SLO city budget doubles over eight years, surpasses $200 million


The city of San Luis Obispo’s budget has more than doubled from approximately $100 million to more than $200 million over the last eight years.

Last week, the San Luis Obispo City Council adopted a two-year budget that totals $200 million in 2019-2020 and $208 million in 2020-2021, according to a city news release. By contrast, a decade ago, the city adopted a $95.6 million budget for 2009-2010 and a $100.5 million budget for 2010-2011.

In 2011, the city council adopted a pair of budgets that were slightly below $100 million. Rising staffing costs have contributed significantly to the doubling of SLO’s budget since then.

City officials are touting the new budget as an end to SLO’s pension-liability induced shortfall. SLO officials are now projecting a balanced budget for the next five years, ending in 2023-2024, with a commitment to paying off its approximately $150 million in unfunded pension liabilities.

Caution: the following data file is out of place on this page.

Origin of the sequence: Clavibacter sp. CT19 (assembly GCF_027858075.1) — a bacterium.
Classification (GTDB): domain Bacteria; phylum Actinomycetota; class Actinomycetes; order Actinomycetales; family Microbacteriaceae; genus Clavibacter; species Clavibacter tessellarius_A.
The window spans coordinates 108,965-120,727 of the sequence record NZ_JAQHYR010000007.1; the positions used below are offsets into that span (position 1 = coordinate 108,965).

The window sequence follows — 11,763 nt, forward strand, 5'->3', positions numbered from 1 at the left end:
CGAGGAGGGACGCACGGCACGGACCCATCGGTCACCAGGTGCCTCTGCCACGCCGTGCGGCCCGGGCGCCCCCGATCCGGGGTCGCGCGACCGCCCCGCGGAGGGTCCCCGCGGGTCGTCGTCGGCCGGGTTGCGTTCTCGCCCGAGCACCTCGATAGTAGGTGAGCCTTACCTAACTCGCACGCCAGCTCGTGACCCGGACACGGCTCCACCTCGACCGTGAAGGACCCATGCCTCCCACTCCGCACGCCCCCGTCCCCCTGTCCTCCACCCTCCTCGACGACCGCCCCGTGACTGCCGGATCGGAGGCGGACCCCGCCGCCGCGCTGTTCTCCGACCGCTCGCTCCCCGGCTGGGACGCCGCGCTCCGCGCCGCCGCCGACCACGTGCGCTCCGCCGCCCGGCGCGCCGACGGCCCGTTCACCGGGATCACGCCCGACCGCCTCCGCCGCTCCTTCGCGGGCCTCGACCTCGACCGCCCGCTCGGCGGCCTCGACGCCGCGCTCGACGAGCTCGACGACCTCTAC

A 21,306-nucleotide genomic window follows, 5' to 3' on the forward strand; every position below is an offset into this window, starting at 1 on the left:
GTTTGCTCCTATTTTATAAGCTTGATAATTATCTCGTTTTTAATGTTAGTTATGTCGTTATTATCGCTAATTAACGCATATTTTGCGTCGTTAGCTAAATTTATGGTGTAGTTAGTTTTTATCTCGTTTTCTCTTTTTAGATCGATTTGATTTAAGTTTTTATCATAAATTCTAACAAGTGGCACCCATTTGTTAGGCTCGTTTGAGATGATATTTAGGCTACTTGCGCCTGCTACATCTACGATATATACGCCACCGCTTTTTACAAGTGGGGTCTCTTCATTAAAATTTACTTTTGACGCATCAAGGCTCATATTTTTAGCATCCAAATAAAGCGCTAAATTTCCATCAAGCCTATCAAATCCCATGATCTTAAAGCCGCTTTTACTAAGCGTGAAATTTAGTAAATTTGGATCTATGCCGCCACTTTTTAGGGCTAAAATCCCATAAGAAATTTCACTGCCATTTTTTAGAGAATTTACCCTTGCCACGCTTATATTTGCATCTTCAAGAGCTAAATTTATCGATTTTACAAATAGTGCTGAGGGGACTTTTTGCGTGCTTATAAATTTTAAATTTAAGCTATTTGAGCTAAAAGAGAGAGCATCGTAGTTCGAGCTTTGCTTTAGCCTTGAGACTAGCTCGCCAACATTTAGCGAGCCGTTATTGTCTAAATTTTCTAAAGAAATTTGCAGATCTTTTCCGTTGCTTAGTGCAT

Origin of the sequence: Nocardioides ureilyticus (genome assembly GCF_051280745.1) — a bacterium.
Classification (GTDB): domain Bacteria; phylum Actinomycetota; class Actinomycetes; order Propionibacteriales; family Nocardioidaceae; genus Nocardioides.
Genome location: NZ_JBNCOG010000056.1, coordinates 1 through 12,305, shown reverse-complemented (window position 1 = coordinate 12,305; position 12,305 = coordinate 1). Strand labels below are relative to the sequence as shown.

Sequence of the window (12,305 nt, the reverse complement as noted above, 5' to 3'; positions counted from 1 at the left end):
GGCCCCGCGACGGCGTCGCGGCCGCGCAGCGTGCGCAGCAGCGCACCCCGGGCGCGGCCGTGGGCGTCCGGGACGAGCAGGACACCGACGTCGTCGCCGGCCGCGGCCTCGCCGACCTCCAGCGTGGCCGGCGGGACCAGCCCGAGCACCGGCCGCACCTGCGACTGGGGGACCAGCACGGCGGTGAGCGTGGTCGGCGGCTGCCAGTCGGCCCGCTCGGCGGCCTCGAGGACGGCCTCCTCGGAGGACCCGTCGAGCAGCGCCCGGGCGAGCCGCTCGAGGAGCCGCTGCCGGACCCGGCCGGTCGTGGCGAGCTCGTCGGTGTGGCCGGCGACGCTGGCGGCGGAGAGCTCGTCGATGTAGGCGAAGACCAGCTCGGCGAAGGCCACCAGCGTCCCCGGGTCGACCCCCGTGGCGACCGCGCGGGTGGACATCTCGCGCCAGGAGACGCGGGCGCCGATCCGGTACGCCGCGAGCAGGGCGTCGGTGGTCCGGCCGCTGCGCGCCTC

Following a decision by the board of the state retirement system, CalPERS, to lower its investment forecasts, SLO had been facing a projected $8.9 million budget gap over three years. The budget gap is now closed, and San Luis Obispo will increase its pension payments in order to eliminate its unfunded liabilities over a 20-year period, city officials claim.

SLO plans to invest $13.8 million in a pension trust, a special fund that will protect the city against pension rate fluctuations and will enable it to earn higher returns on investment funds in its plans, according to the city press release. Likewise, the city is creating a $1 million General Fund Revenue Stabilization reserve to help offset unanticipated market fluctuations. 

The increasing efforts to pay down unfunded pension liabilities come at a time when the city’s retirement costs have been skyrocketing. SLO’s annual payments to CalPERS have increased to more than $10 million in recent years and could exceed $20 million in the coming decade. 

Additionally, CalPERS is still phasing in changes to its investment forecasts, which causes unfunded liabilities to spike. In response to questions from Cal Coast Times in Oct. 2017, City Manager Derek Johnson said SLO had an unfunded liability of more than $165 million when factoring in the CalPERS rate adjustments.

As Cal Coast Times recently reported, the average full-career retiree from the city of SLO receives an annual pension of approximately $90,000.